nut soldered to the bottom end. A pivot bracket was then made
from .016 sheet with a tapped 00-90 hole and solder in place
on the chassis. I drill a .033 hole through the brake handle,
inserted a piece of .032 brass rod , soldered it in the hole
and cut it off to .075 for the master cylinder plunger shaft
pivot. To put everything together was the tough part without
everything falling apart, breaking and having the brake handle
still able to move. I first positioned the brake handle pivot
into the master cylinder shaft pivot and then aligned the the
bottom of the brake handle to the chassis pivot bracket. I screwed
in a 00-90 bolt into the bottom of the brake handle chassis pivot
and through bottom brake handle pivot. It all works!
I sure wish I could buy a 5-point seat belt set for
this car, but that would be too easy. I went to a fabric store
in search of seat belt material and found 3/16 wide cloth ribbon.
All the seat belt hardware was made from .010 brass sheet. The
slots for the belts started by drilling .032 holes for the ends
of the 3/16 wide slots and then the remaining material was sawed
out with a .005 thick razor saw. The slots was finished using
a flat jeweler's file. I located and drilled a .020 hole for
the buckle insert.The seat belt buckle T-shaped ends were cut
out and filed into shape. The shoulder belt adjusters have two
slots each with an ear on both ends. I drilled a .033 hole into
both ears for the belt adjuster bar. I then cut the adjuster
out, shaped it, and then bent the ears 90 degrees to the slot
base. A .025 brass rod was inserted into the ear holes to make
sure the level of the ear holes were even and then cut and filed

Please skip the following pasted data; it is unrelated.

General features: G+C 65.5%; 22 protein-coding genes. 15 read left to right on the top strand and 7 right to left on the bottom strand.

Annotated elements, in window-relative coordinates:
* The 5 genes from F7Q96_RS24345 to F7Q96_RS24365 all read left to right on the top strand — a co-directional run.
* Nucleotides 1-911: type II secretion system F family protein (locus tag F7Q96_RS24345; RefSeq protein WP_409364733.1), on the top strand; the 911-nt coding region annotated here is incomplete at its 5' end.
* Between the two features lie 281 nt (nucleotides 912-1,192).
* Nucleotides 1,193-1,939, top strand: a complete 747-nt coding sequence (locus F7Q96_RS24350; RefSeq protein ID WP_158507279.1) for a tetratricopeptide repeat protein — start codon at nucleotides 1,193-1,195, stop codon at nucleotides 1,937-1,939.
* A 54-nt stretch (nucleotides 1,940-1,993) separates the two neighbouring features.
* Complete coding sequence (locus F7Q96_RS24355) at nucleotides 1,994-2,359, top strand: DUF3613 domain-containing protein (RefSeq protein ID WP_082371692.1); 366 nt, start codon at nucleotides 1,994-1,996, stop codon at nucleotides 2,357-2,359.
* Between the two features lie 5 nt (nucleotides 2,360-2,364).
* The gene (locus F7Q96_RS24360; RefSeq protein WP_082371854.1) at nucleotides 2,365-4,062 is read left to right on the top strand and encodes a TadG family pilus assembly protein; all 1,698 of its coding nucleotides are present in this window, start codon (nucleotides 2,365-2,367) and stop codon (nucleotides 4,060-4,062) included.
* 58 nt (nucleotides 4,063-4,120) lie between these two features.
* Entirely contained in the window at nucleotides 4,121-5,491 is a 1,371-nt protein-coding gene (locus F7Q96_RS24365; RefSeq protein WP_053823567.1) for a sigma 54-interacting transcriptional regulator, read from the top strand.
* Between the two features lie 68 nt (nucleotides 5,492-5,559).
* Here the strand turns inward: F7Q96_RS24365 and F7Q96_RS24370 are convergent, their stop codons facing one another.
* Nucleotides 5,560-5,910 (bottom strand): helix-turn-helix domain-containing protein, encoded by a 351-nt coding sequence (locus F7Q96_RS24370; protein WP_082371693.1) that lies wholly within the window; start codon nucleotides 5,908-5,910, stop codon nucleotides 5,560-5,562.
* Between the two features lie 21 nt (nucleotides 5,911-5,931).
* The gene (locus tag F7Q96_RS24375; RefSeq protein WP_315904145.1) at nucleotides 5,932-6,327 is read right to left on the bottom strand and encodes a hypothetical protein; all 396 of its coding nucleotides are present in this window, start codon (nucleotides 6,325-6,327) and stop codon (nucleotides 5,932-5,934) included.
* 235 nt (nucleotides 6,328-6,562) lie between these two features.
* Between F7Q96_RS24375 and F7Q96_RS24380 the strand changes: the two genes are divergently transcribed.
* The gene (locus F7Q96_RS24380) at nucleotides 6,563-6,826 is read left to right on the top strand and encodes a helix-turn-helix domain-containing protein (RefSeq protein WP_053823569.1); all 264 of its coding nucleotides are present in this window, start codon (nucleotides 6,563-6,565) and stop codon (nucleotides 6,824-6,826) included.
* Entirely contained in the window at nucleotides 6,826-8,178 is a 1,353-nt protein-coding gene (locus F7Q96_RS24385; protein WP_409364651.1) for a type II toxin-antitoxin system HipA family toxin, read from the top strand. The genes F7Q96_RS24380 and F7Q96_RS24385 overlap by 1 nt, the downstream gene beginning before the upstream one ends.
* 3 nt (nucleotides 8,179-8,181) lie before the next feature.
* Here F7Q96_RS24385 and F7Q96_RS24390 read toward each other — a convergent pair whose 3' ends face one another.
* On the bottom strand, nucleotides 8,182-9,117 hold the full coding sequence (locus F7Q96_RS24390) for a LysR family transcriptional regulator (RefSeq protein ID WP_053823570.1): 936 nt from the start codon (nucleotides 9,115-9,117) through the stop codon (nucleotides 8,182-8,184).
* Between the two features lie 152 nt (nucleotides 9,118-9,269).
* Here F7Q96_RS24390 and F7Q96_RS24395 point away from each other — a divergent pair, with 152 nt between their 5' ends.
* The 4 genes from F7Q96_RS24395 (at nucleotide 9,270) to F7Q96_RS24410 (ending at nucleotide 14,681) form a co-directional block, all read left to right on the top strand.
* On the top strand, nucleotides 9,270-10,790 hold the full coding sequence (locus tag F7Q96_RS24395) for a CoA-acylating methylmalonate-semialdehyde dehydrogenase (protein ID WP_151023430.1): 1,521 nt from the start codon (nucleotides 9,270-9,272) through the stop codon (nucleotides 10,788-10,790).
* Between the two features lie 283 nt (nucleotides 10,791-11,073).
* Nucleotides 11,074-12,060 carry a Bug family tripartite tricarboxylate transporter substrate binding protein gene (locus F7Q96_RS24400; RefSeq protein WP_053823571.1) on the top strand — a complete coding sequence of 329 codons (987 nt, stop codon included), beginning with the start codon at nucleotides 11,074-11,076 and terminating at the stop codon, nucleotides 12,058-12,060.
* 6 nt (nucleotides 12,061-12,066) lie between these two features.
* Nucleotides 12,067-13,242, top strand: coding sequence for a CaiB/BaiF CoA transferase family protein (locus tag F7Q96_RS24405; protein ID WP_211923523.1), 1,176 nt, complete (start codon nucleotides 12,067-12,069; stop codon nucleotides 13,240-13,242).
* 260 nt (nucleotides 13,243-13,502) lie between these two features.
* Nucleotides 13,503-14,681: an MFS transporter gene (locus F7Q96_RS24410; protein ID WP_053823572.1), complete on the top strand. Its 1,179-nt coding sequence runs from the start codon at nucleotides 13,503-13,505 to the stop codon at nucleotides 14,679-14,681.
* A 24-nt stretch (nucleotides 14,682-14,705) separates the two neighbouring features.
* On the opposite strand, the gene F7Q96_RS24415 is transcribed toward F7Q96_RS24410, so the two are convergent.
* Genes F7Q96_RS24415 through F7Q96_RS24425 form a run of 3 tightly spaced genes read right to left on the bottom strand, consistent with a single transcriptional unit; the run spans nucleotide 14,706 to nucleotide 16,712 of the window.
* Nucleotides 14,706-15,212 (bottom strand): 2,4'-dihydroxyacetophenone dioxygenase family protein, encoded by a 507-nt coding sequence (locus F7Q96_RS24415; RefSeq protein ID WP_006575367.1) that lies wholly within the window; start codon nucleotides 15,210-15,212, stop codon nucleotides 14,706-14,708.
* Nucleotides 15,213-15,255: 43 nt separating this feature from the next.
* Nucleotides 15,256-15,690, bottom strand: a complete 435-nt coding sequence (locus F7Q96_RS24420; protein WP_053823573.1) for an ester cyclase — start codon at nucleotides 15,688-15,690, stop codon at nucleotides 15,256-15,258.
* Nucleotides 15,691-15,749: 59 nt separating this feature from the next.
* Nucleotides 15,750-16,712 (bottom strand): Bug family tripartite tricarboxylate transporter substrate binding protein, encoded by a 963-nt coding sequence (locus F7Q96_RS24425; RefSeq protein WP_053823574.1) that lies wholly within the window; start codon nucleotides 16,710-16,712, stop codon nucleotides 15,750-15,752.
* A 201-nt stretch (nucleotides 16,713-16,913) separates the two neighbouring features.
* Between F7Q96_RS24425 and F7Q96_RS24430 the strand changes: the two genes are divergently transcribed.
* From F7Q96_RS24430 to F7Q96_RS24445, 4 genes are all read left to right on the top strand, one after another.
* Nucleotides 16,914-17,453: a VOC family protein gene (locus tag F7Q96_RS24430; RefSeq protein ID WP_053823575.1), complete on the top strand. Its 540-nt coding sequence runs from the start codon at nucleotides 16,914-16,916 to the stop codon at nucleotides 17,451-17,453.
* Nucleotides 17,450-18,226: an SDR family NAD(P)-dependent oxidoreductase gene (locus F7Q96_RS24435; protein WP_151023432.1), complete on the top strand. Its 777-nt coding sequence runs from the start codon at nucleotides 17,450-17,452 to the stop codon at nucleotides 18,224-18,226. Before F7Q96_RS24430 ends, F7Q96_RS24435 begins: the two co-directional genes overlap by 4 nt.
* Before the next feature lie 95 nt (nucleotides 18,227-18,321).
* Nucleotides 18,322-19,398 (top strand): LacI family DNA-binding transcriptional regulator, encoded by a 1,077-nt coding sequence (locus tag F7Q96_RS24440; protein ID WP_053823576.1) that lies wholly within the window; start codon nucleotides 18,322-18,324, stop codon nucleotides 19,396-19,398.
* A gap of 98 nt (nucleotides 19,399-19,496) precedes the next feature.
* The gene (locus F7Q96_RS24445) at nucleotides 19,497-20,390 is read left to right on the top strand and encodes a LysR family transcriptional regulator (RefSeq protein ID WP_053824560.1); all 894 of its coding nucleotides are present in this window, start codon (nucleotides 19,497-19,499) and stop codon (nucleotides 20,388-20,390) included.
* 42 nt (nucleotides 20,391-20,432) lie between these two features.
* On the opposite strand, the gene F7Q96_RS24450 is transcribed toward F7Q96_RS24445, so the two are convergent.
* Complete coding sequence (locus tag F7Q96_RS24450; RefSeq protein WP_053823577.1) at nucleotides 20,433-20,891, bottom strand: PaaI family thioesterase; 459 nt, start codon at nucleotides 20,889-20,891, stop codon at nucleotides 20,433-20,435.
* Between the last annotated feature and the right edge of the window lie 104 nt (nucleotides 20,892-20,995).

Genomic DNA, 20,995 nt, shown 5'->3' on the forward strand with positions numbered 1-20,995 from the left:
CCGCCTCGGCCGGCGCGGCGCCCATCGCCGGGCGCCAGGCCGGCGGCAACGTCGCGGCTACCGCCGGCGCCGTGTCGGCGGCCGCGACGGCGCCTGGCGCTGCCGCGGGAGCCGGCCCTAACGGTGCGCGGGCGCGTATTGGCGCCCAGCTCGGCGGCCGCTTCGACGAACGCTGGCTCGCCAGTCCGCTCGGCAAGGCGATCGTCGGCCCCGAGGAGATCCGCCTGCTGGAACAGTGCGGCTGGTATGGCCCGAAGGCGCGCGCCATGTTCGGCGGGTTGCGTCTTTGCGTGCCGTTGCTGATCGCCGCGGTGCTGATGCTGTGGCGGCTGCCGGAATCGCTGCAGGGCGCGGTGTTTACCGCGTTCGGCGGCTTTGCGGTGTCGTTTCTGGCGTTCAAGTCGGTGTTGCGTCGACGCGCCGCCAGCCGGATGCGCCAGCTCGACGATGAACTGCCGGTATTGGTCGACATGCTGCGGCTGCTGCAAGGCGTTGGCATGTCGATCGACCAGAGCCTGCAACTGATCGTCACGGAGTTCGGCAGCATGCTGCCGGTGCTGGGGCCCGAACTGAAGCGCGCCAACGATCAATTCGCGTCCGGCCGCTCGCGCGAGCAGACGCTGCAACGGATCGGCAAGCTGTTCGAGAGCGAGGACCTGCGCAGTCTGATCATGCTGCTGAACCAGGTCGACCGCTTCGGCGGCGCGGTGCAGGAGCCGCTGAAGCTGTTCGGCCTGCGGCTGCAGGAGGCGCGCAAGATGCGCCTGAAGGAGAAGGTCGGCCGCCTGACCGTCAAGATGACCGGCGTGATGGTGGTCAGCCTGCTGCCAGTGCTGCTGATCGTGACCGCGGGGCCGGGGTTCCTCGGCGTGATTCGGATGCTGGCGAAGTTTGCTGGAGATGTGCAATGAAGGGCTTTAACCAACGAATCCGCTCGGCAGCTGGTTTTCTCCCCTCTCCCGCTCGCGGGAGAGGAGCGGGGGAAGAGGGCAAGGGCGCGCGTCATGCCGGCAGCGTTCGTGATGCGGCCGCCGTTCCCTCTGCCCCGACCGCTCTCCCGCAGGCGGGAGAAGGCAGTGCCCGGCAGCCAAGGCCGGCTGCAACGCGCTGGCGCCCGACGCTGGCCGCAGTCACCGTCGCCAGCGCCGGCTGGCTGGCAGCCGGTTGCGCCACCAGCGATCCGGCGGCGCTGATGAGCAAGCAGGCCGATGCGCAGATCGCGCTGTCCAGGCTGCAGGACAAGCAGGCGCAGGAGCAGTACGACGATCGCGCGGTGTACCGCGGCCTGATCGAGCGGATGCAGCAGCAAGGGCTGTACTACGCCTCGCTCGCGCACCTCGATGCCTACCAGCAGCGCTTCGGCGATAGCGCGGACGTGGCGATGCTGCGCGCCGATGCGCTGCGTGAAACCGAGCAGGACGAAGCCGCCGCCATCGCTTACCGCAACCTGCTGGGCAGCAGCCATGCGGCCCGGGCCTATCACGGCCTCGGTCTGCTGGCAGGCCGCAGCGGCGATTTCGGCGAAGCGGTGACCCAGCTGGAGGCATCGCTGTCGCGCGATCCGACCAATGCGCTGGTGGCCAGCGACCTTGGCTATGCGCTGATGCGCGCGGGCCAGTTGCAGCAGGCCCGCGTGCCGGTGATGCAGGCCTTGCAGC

the rod to .225 long. The lock-release buckle was soldered together
using 4 different diameter disc of .010 brass sheet. I then assembled
the belts and hardware together like a real set of belts. The
shoulder adjusters work like real ones ! Three more pieces were
made for the belt hardware that adjust the length and tighten
the belts to the chassis. The belts in the picture are on a 3''
1-29-05: NNL West Car Model Show at the Santa Clara
Convention Center. We took two cars to the show, the Loukas &
Preising Fuel Coupe and the Shubert & Herbert AA/FD for it's
first public showing. Both cars were well received and I was
surprised on how many model builders have followed the progression
of the S & H replica. The only two awards give at this show
are for "People's Choice" for the Junior and Adult
model cars entered. There were 978 car models at the show.
03-01-05 - The Tony Nancy Interior started out with
a plastic seat from the Revell 1/16 Tony Nancy Sizzler Dragster
model. I reshaped the seat to fit into the brass seat insert